Although he claims to have lived at the Third Ward address since September 2014, Dunn used his office at 320 Park Avenue in the First Ward as his address when voting in both June and November 2015. City Clerk Abubakar Jalloh made public 36 pages of documentation on the matter today, including Dunn's voting record back to 2007. Based on the hearing, Jalloh as the filing officer said today, "I am ruling in favor of the objector, Chairman Adrian O. Mapp, and invalidating the petitions of Jeffery Dunn, and declare him rejected and the nominations null and void."
One of my garden patches had crocuses and daffodils, with tulips on the way and forget-me-nots, white columbine, coral bells and irises in queue for spring, to be followed by black-eyed susans, sunflowers, balsam, purple coneflower, cosmos and nasturtiums in summer.
This rectangle was marked out in February, meaning there was an underground tank below part of that circular patch. I moved some plants over, out of the way, or so I thought.
A backhoe arrived one day recently and dug a hole that just swallowed up the whole thing.
Then workers removed the tank.
They kindly tried to save some bulbs, which I re-planted for next year..
There may be more digging, I'm told, so things are on hold in that part of the yard until it's all over.
As readers know, my little garden patches mean a lot to me, but this year the grounds around the building have pretty much been devastated. Workers who scraped and painted the building left concrete, paint and equipment on top of plants and several shrubs were mowed down by snowplows. It's a disheartening sight, but I guess every good thing must come to an end sometime. I have a lot of seeds saved from 2015 which may help brighten things up once the planting season arrives in earnest..
As Dr. Yood noted on his blog, Monday's City Council meeting was short and sparsely attended. The Sysnet contract was pulled (parliamentarians can argue whether it was properly withdrawn or should have been tabled indefinitely) and new bids will be sought for IT services.
Also on Monday, CBAC Chairman Sal Carrano left printouts of questions that members will be asking of city staff. In my opinion, some of the questions showed a fundamental lack of understanding of the budget process, more than Ron West or any other city official could possibly address in three two-hour sessions. It is ultimately up to the governing body to deal with the budget at this point anyway, so if the CBAC report helps, good; if it turns out to be just a lot of political posturing and puffery, the council can just move on to amendments and final passage and that's that for 2016.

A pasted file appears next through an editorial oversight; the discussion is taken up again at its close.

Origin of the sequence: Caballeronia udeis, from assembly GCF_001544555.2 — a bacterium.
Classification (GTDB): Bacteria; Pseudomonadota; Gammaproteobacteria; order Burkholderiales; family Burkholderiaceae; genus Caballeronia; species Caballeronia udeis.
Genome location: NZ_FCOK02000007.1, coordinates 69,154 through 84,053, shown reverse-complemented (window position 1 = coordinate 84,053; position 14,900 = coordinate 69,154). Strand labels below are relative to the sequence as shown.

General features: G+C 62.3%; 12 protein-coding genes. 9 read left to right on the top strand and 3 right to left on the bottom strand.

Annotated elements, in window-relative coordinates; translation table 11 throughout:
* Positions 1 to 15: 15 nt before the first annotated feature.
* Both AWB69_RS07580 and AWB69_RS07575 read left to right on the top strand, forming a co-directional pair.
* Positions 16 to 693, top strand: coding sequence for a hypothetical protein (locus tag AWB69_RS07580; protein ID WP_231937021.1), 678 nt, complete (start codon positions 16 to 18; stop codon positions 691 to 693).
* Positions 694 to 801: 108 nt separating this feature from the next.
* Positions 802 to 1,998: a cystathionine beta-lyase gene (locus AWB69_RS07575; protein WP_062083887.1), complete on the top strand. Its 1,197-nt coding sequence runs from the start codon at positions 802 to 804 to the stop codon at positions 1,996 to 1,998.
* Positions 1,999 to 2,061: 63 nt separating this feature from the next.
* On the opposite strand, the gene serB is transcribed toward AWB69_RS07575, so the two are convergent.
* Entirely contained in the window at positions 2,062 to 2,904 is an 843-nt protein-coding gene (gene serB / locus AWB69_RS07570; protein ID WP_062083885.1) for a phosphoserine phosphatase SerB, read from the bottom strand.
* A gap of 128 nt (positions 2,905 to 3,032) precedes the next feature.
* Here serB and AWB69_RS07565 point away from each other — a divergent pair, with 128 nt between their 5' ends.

Budget deliberations began tonight and will be held on Monday, April 18 and Turesday, April 26, all at 7 p.m. at the Senior Center, 400 E. Front St. The CBAC report/feedback is scheduled for Wednesday, April 27, also 7 p.m. at the Senior Center.
Possible budget amendments will be introduced at a special meeting at 7 p.m. Monday, May 2 in Municipal Court, preceding the agenda-fixing session at 7:30 p.m. The amendments must be published and then there will be a public hearing and possible adoption of the 2016 budget at a special meeting, 7:30 p.m. on Thursday, May 5 at the Senior Center. (There is also a Planning Board meeting scheduled at the same time in City Hall Library.)
When he moved from the Second Ward to the Third Ward in September 2014, Jeffery Dunn did not change his voter registration. Instead, he used his business address at 320 Park Avenue in the First Ward, and even voted at Barlow School. It was not until April 4 - the filing date for the June 7 primary - that he changed his driver's license and voting address to 1038 Central Avenue.
"I realized I had to dot the i's and cross the t's," Dunn said. "I didn't get around to it. I thought it was important to do it before I registered as a candidate."
Dunn was one of three people who met the 4 p.m. filing deadline that day. The others were Charles McRae and Alma Blanco. Dunn's residency came into question soon after. The city's special charter says a candidate must be "a legal voter" and must have lived for one year in the ward he or she wants to represent.
Dunn testified at a two-hour hearing Monday and the outcome will be known by Wednesday, the deadline for rulings on challenges to a candidate's filing. Former Plainfield Corporation Counsel Dan Williamson spoke for Dunn as a "friend." Attorney Robert Renaud represented the objector, Mayor Adrian O. Mapp and current Corporation Counsel David Minchello conducted the hearing. Renaud said candidates are required to comply with the legal requirements of the state and of the city's charter and said he would rely on various documents. They included a voter registration on Nov. 20, 2014 giving an address of 320 Park Avenue, a voter sheet from Nov. 3, 2015 with the same address, voter records dating back to 2007 with Dunn never have voted in the Third Ward. He said the records were "more than sufficient to show that the candidate was not a legal voter."
"It is incumbent upon the prospective candidate to prove he was a legal voter," Renaud said.
Dunn traced events including the short sale of his Belvidere Avenue home to moving his family into the capacious Central Avenue home, then his divorce. His reason for using the Park Avenue address, he said, was for privacy concerning the divorce. When Renaud asked whether he requested to be registered as a voter at that address, Dunn said he did not request. When Renaud asked again, Dunn said, "I responded to the document."